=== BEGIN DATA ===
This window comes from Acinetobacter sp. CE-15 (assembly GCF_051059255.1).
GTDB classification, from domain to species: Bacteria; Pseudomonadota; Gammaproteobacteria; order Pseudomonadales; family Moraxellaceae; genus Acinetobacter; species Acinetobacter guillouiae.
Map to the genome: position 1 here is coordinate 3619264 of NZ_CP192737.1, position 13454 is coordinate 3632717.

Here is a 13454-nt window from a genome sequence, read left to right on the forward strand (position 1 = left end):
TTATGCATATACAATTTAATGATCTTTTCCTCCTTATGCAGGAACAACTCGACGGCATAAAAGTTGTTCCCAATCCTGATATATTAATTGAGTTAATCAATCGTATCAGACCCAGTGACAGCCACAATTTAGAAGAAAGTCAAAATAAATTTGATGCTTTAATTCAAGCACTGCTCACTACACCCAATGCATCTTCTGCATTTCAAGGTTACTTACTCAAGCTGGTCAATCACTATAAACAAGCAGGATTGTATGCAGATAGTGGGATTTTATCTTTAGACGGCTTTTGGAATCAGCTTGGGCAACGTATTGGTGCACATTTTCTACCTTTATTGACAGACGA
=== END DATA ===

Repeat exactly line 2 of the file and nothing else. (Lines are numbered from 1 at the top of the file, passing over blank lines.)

GTDB classification, from domain to species: Bacteria; Pseudomonadota; Gammaproteobacteria; order Pseudomonadales; family Moraxellaceae; genus Acinetobacter; species Acinetobacter guillouiae.